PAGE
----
The results of the 2021 Parliamentary election was announced shortly after 9:00 AM on Sunday. The current three-party coalition government keeps their majority, with 37 MPs out of the total 63.
The coalition to negotiate further cooperation
Voting booths for the Parliamentary elections closed at 10 pm on Saturday, and the results were announced shortly after 9 am on Sunday. Katrín Jakobsdóttir’s coalition – comprising the Left-Green Movement, the Independence Party, and the Progressive Party – will keep their majority.
The Progressive Party enjoyed the greatest success relative to the 2017 election, gaining 13 seats in Parliament (five more than four years ago) and earning 17.3% of votes. The Independence party remains the largest party in Parliament, with 16 seats and 24.4% of the votes. The Left-green party had 12.6% of the votes and eight seats in Parliament. That’s three fewer than the last election; two MPs had, however, left the party during the last term.
Before the election, the leaders of the three parties stated that if the government kept its majority, their first choice would be to negotiate further cooperation. The leaders iterated this intention during a panel discussion on RÚV on Sunday.
A win for the People’s Party
Besides the Progress Party, the People’s Party gained two more seats in Parliament, relative to the 2017 election. The party now holds six seats in Parliament. The Reform Party (Viðreisn) also gained an extra seat, now holding five seats compared to the previous four. The Pirates and the Social Democrats have six seats each.
The Centre Party, led by the former Chairman of the Progressive Party Sigmundur Davíð Gunnlaugsson, suffered a heavy defeat on Saturday; the party lost four seats, now holding only three seats in parliament. Sigmundur Davíð was the only leader whose party has seats in Parliament who was absent from the RÚV panel on Sunday.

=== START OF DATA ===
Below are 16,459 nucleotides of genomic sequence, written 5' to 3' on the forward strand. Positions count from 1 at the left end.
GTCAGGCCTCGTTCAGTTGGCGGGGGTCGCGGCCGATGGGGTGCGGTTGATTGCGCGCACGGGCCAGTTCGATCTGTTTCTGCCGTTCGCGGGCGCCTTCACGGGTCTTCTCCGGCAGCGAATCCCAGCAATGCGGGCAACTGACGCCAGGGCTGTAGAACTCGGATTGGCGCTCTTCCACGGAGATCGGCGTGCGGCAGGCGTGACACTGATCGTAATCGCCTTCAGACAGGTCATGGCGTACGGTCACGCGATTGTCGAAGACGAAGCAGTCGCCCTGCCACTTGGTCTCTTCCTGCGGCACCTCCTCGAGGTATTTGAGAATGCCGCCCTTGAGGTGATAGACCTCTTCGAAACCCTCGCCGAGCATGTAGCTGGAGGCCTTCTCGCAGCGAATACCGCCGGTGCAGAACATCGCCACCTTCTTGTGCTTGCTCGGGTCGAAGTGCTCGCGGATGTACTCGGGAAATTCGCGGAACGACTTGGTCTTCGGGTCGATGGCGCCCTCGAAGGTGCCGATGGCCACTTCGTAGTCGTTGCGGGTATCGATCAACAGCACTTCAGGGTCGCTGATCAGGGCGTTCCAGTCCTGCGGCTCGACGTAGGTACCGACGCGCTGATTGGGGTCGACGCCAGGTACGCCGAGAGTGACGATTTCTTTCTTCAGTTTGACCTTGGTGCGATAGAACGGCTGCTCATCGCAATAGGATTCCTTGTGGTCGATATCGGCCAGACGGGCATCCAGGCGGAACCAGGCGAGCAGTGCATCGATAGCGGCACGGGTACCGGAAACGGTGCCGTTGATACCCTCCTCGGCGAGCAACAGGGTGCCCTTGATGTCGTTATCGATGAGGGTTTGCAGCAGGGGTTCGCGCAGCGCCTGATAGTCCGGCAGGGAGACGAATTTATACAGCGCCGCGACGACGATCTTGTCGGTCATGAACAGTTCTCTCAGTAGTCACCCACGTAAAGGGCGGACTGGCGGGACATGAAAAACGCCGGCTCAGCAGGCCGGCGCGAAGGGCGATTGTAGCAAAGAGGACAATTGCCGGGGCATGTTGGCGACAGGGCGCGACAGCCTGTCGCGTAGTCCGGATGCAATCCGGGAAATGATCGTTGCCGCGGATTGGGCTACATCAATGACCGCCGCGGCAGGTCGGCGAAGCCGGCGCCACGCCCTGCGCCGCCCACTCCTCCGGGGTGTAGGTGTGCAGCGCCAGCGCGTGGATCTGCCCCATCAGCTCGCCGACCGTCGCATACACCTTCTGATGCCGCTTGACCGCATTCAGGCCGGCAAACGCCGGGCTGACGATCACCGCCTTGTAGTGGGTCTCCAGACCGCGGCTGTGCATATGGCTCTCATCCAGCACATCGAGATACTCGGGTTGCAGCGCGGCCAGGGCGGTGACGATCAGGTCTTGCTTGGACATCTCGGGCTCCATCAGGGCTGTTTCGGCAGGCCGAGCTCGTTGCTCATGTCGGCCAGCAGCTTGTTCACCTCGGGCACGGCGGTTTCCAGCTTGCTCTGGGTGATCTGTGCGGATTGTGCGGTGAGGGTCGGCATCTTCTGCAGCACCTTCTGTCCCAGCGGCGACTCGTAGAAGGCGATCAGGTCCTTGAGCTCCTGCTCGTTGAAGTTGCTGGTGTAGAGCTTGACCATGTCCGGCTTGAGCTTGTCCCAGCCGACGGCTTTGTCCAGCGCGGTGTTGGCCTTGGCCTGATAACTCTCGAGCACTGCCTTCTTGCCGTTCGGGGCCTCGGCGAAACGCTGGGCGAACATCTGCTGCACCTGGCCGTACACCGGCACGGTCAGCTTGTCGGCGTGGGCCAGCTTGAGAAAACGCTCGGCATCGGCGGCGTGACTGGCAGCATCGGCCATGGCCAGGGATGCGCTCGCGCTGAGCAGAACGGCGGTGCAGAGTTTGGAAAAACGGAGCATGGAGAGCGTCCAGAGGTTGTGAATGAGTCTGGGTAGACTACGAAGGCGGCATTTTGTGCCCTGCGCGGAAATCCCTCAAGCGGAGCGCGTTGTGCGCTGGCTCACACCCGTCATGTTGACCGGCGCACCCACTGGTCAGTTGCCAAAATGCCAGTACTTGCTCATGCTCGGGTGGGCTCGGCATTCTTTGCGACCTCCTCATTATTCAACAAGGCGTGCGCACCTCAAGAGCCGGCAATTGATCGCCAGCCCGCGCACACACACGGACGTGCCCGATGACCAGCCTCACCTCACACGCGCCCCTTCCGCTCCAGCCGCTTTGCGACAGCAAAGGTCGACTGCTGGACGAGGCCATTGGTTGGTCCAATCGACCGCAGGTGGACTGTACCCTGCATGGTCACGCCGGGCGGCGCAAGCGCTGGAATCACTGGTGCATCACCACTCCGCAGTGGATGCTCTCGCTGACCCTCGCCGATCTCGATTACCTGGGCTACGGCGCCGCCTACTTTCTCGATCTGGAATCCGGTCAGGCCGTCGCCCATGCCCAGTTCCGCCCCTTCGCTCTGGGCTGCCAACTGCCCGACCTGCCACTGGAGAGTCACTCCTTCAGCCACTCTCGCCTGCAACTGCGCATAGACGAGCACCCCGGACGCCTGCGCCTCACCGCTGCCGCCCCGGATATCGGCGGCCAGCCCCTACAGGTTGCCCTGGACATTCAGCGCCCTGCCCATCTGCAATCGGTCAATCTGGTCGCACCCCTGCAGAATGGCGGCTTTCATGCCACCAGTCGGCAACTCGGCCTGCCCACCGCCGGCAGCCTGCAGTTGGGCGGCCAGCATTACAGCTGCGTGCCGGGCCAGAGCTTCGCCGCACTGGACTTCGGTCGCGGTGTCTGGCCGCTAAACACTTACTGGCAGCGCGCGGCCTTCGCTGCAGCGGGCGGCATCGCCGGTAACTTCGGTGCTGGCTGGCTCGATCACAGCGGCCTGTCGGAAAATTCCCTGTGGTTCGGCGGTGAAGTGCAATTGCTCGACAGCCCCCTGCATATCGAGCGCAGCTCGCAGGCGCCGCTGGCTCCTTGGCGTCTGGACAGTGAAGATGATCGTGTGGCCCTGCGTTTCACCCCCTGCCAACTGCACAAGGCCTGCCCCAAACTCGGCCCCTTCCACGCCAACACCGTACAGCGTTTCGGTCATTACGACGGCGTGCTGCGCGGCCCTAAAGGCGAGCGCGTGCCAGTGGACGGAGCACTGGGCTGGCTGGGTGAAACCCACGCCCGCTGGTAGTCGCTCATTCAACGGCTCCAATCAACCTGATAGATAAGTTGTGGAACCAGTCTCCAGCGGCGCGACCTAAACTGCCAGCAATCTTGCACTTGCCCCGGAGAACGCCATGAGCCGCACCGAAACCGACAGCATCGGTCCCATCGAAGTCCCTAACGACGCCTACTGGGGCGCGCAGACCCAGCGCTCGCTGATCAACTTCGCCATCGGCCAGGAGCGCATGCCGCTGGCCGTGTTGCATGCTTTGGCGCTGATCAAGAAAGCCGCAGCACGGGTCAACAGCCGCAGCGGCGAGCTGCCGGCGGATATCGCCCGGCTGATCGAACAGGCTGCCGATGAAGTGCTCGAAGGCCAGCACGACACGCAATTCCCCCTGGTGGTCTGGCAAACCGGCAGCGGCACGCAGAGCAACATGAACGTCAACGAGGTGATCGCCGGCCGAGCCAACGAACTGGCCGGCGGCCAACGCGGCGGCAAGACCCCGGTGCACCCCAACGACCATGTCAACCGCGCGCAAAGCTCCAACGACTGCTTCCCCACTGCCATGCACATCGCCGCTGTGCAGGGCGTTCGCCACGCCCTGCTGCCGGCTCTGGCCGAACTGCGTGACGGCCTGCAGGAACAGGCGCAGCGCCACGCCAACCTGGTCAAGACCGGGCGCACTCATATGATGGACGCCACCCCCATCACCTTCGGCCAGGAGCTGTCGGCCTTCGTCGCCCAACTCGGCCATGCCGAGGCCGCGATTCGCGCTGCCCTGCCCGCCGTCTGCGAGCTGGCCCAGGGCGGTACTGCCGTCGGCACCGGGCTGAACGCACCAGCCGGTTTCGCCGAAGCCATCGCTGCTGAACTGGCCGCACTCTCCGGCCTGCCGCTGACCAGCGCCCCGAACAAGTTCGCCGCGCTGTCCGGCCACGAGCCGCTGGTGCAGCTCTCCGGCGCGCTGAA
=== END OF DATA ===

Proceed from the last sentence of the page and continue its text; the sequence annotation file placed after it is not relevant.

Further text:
Polls had the socialist party taking a seat in Parliament, but they received only about 4% of the vote , which did not suffice to breach the 5% barrier to win a seat in Parliament.
So close to a female majority
When the results of the elections were confirmed, news quickly spread around the world that Iceland had become the first European country to elect a female-majority Parliament. The celebrations were short-lived, however, as a recount on Sunday produced a result just short of historic.
The initial count had female candidates winning 33 seats, but the recount saw three seats ceded to men. As it stands, female candidates now occupy 30 seats of Parliament’s 63. This tally was previously reached during parliamentary elections in 2016. Nonetheless, with women constituting 48% of the total seats, this is the highest percentage for women lawmakers in Europe.